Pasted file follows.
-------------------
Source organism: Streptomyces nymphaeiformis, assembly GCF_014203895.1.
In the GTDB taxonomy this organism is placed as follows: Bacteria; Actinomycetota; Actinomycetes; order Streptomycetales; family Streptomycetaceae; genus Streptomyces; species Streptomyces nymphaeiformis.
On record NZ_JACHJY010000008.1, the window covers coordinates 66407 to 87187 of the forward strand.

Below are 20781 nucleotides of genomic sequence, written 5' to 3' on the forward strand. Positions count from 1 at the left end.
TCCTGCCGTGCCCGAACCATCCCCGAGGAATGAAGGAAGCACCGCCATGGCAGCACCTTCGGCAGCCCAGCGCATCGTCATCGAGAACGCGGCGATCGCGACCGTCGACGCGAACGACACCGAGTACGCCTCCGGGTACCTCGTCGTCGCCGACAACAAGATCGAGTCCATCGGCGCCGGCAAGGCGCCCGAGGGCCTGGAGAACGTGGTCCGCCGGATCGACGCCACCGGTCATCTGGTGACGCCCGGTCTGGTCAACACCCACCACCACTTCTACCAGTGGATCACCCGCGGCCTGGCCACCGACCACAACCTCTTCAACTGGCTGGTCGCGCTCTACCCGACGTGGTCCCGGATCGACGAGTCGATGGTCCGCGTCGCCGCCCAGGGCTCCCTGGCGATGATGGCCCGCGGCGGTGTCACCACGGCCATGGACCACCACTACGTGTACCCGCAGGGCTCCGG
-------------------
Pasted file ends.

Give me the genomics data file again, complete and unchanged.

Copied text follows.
Source organism: Streptomyces nymphaeiformis, assembly GCF_014203895.1.
In the GTDB taxonomy this organism is placed as follows: Bacteria; Actinomycetota; Actinomycetes; order Streptomycetales; family Streptomycetaceae; genus Streptomyces; species Streptomyces nymphaeiformis.
On record NZ_JACHJY010000008.1, the window covers coordinates 66407 to 87187 of the forward strand.

Below are 20781 nucleotides of genomic sequence, written 5' to 3' on the forward strand. Positions count from 1 at the left end.
TCCTGCCGTGCCCGAACCATCCCCGAGGAATGAAGGAAGCACCGCCATGGCAGCACCTTCGGCAGCCCAGCGCATCGTCATCGAGAACGCGGCGATCGCGACCGTCGACGCGAACGACACCGAGTACGCCTCCGGGTACCTCGTCGTCGCCGACAACAAGATCGAGTCCATCGGCGCCGGCAAGGCGCCCGAGGGCCTGGAGAACGTGGTCCGCCGGATCGACGCCACCGGTCATCTGGTGACGCCCGGTCTGGTCAACACCCACCACCACTTCTACCAGTGGATCACCCGCGGCCTGGCCACCGACCACAACCTCTTCAACTGGCTGGTCGCGCTCTACCCGACGTGGTCCCGGATCGACGAGTCGATGGTCCGCGTCGCCGCCCAGGGCTCCCTGGCGATGATGGCCCGCGGCGGTGTCACCACGGCCATGGACCACCACTACGTGTACCCGCAGGGCTCCGG